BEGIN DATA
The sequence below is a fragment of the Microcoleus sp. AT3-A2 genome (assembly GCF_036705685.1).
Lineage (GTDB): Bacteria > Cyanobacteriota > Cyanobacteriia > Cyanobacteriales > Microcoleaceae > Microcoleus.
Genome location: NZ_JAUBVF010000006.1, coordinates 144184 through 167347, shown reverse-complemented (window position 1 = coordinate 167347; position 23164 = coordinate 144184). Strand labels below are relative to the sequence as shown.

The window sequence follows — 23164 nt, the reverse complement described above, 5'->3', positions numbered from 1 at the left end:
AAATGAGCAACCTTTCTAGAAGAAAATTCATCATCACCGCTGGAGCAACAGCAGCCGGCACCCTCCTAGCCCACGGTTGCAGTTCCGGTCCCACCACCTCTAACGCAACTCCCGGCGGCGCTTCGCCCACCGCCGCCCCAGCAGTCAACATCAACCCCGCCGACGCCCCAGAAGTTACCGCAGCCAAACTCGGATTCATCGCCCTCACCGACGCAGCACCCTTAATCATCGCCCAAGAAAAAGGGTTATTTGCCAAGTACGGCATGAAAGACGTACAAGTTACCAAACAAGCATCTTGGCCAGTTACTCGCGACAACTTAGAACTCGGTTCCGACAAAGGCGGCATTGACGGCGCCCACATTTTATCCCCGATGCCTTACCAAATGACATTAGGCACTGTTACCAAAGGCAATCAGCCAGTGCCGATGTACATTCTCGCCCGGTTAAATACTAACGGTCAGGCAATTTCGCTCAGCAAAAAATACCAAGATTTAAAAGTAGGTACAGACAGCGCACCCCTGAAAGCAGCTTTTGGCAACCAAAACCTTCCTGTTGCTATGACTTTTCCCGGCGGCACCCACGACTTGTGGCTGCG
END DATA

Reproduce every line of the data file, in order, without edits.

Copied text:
The sequence below is a fragment of the Microcoleus sp. AT3-A2 genome (assembly GCF_036705685.1).
Lineage (GTDB): Bacteria > Cyanobacteriota > Cyanobacteriia > Cyanobacteriales > Microcoleaceae > Microcoleus.
Genome location: NZ_JAUBVF010000006.1, coordinates 144184 through 167347, shown reverse-complemented (window position 1 = coordinate 167347; position 23164 = coordinate 144184). Strand labels below are relative to the sequence as shown.

The window sequence follows — 23164 nt, the reverse complement described above, 5'->3', positions numbered from 1 at the left end:
AAATGAGCAACCTTTCTAGAAGAAAATTCATCATCACCGCTGGAGCAACAGCAGCCGGCACCCTCCTAGCCCACGGTTGCAGTTCCGGTCCCACCACCTCTAACGCAACTCCCGGCGGCGCTTCGCCCACCGCCGCCCCAGCAGTCAACATCAACCCCGCCGACGCCCCAGAAGTTACCGCAGCCAAACTCGGATTCATCGCCCTCACCGACGCAGCACCCTTAATCATCGCCCAAGAAAAAGGGTTATTTGCCAAGTACGGCATGAAAGACGTACAAGTTACCAAACAAGCATCTTGGCCAGTTACTCGCGACAACTTAGAACTCGGTTCCGACAAAGGCGGCATTGACGGCGCCCACATTTTATCCCCGATGCCTTACCAAATGACATTAGGCACTGTTACCAAAGGCAATCAGCCAGTGCCGATGTACATTCTCGCCCGGTTAAATACTAACGGTCAGGCAATTTCGCTCAGCAAAAAATACCAAGATTTAAAAGTAGGTACAGACAGCGCACCCCTGAAAGCAGCTTTTGGCAACCAAAACCTTCCTGTTGCTATGACTTTTCCCGGCGGCACCCACGACTTGTGGCTGCG